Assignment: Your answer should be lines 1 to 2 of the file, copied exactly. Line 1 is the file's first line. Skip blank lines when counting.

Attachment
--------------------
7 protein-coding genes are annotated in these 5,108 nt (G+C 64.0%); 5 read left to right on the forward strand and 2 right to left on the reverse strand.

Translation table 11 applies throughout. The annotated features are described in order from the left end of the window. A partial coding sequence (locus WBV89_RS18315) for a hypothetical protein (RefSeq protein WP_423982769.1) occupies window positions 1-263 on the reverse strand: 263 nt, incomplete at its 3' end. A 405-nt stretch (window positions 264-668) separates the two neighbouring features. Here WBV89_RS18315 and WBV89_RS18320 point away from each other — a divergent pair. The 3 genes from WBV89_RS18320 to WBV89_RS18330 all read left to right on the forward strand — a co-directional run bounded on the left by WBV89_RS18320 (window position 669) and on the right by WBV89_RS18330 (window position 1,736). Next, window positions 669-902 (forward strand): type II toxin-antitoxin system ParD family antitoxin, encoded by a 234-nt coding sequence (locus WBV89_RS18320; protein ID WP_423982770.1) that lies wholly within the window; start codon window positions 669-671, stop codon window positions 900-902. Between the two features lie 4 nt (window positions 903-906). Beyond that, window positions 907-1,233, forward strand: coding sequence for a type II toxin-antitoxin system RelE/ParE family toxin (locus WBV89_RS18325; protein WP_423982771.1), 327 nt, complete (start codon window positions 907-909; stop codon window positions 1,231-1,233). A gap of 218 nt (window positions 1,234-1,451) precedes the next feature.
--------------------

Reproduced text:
7 protein-coding genes are annotated in these 5,108 nt (G+C 64.0%); 5 read left to right on the forward strand and 2 right to left on the reverse strand.

Translation table 11 applies throughout. The annotated features are described in order from the left end of the window. A partial coding sequence (locus WBV89_RS18315) for a hypothetical protein (RefSeq protein WP_423982769.1) occupies window positions 1-263 on the reverse strand: 263 nt, incomplete at its 3' end. A 405-nt stretch (window positions 264-668) separates the two neighbouring features. Here WBV89_RS18315 and WBV89_RS18320 point away from each other — a divergent pair. The 3 genes from WBV89_RS18320 to WBV89_RS18330 all read left to right on the forward strand — a co-directional run bounded on the left by WBV89_RS18320 (window position 669) and on the right by WBV89_RS18330 (window position 1,736). Next, window positions 669-902 (forward strand): type II toxin-antitoxin system ParD family antitoxin, encoded by a 234-nt coding sequence (locus WBV89_RS18320; protein ID WP_423982770.1) that lies wholly within the window; start codon window positions 669-671, stop codon window positions 900-902. Between the two features lie 4 nt (window positions 903-906). Beyond that, window positions 907-1,233, forward strand: coding sequence for a type II toxin-antitoxin system RelE/ParE family toxin (locus WBV89_RS18325; protein WP_423982771.1), 327 nt, complete (start codon window positions 907-909; stop codon window positions 1,231-1,233). A gap of 218 nt (window positions 1,234-1,451) precedes the next feature.